However, with each spin around the neighborhood, I feel the sand pulling away from beneath the toes sensation. I realize that there will come a moment when these routines will end. Of course, as kids grow and their interests shift, change doesn’t come all at once. It comes like twilight, and, at first, the eyes adjust.
As I sit here writing this in my dark living room—all the kids are in bed for now—I’m staring at three overturned bar chairs on the floor in front of me. They’re marooned on their sides intentionally because the baby will climb on anything and everything. Leave a chair standing and she will be on the counter in an instant. And there is a lot of stuff on the counter, so the wreckage her expeditions cause is as prodigious as it is immediate. There are also a number of couch cushions strewn about on the floor alongside several large Lego blocks and a stuffed puppy with a candy cane in its mouth. Of course, because we are just a few days away from Christmas, the stockings are hung by the chimney with care or whatever and a plastic garland with embedded white lights runs across the mantle; the soft light from the short string lends the room a comfortingly eerie quality.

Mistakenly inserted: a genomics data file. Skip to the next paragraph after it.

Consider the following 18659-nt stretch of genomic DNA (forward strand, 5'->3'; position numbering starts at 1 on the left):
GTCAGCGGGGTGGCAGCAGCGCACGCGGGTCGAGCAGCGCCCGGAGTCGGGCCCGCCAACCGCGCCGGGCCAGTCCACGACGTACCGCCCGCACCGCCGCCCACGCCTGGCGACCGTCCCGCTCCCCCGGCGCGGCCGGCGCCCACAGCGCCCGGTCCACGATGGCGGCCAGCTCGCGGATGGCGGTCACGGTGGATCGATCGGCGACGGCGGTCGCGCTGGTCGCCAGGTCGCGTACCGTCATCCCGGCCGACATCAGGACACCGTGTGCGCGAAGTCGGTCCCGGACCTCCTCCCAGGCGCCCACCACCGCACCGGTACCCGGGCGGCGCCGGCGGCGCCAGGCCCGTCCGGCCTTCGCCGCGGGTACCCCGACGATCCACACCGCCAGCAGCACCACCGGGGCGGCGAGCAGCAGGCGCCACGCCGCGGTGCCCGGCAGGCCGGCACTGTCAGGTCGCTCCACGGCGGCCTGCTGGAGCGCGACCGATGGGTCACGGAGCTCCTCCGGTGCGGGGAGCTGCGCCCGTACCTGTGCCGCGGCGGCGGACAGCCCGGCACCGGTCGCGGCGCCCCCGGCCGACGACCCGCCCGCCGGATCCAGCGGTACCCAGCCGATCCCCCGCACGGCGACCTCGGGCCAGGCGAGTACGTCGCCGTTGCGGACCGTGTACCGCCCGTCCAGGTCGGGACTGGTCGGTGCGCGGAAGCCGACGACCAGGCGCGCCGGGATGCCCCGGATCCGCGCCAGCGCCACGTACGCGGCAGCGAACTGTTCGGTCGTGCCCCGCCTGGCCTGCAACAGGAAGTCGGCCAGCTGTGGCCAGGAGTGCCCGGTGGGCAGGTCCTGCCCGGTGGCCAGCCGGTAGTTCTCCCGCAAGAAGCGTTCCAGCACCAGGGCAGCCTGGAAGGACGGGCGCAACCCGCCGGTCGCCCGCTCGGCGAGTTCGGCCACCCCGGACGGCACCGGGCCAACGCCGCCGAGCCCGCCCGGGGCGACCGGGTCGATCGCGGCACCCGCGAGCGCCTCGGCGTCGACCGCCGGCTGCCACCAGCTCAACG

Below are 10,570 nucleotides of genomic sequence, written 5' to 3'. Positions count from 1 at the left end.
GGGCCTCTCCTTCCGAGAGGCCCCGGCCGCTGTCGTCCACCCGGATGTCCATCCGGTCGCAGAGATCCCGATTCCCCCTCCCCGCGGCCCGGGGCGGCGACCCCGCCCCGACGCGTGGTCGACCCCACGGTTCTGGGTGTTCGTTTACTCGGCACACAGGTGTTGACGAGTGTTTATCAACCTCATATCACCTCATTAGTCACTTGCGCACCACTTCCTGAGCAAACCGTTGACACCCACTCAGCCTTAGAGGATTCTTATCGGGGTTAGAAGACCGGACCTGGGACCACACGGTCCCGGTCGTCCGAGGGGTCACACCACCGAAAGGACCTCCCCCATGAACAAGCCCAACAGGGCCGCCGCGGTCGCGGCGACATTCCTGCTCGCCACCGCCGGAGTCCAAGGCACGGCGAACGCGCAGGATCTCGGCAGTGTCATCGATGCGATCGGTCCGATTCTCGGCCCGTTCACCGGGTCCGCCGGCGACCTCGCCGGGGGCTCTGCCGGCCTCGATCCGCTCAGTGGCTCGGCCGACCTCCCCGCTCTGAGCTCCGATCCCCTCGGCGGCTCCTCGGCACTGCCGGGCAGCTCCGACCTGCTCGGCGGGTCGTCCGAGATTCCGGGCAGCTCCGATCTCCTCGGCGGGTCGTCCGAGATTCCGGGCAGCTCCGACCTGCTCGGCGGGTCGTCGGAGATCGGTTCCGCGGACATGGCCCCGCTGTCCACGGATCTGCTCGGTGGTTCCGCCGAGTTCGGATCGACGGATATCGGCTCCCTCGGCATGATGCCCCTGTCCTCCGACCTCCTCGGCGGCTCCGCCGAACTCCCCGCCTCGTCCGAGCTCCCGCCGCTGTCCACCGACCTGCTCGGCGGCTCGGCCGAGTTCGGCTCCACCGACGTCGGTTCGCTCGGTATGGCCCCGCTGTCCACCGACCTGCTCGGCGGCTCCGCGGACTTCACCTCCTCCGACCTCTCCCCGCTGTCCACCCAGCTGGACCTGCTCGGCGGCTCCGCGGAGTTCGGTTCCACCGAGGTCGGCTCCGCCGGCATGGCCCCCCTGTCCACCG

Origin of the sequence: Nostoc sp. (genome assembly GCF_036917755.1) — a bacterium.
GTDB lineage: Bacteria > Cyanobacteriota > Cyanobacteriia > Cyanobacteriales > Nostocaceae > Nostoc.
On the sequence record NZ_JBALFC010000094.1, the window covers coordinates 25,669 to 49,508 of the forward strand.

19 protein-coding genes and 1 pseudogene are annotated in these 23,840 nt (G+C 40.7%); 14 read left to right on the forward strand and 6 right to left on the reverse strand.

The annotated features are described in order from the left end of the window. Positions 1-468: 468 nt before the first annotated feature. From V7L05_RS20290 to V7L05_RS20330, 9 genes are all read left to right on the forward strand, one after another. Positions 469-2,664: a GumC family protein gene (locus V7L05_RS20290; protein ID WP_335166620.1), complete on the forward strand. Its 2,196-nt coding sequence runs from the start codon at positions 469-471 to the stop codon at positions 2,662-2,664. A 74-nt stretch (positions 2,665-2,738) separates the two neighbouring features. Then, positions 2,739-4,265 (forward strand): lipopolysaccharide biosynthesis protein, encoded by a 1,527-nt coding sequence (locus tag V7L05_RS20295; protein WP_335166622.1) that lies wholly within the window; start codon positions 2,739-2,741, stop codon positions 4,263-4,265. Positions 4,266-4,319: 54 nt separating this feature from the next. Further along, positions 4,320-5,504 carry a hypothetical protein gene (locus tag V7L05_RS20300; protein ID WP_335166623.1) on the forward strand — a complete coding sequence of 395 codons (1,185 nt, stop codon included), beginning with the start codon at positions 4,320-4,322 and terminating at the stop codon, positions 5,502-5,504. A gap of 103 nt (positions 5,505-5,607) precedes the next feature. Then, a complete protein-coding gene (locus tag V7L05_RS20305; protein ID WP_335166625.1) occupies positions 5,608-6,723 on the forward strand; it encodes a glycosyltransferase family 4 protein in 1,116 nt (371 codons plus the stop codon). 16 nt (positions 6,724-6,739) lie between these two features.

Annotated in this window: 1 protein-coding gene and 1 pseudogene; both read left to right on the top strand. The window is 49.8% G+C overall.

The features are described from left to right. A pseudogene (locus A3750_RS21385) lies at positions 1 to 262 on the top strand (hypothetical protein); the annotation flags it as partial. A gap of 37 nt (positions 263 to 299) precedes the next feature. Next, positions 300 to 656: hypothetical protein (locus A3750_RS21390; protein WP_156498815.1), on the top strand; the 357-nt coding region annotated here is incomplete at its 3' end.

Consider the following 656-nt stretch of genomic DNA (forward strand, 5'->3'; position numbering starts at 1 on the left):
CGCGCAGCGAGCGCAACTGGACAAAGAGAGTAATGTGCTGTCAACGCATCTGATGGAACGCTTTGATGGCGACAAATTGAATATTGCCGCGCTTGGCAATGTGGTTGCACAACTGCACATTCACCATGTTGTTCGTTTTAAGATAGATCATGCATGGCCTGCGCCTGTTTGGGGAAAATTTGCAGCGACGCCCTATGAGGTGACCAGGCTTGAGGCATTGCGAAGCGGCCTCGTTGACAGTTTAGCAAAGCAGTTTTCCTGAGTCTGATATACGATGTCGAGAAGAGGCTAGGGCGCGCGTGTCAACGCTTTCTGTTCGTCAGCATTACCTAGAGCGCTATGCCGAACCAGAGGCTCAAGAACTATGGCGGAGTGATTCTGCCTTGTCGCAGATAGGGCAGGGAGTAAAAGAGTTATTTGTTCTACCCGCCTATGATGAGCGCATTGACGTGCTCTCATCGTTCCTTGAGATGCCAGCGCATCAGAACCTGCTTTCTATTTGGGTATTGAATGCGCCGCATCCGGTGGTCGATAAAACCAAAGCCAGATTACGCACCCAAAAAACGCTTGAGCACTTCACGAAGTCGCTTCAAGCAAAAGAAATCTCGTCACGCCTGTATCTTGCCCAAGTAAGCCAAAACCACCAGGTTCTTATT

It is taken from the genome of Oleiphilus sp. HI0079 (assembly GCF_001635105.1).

One day, the chairs will stand at attention again, the couch cushions will return home for good, and the blocks and stuffed animals will give way to large tennis shoes and overflowing bookbags. The change won’t happen overnight, but at some point, I’ll look up from my computer screen and realize that things are different.
This trick of time and inertia that makes it difficult to tell when and by how much things are changing from moment to moment and day to day can imperil societies in crisis. Perhaps we would be better off if we could fast forward a few scenes of the movie or undergo one of those useful cinematic time jumps to find out what exactly is going on. But, when it comes to our personal lives, I’m relieved that it’s not like the movies. I don’t know about you, but since I’ve had kids, any movie where a kid is a small child in one scene and is suddenly grown up in the next scene just wrecks me. WHERE DOES THE TIME GO?!?!
Luckily, though, in real life there is just slow and steady change. Even a year from now, I’m pretty sure my kids will still be enamored by the magic of Christmas. And the year after that. And probably the year after that, too. By the time the shine starts to wear off, when their unbridled eagerness and awe finally starts to butt up against their growing awareness of the realities of their world, my perspective will be totally different as well. We will all change and grow together. And that is something I am grateful for as we wrap up this very strange year.
Thanks to everyone who has read and visited my website this year. I truly appreciate your support! Happy Holidays and Happy New Year!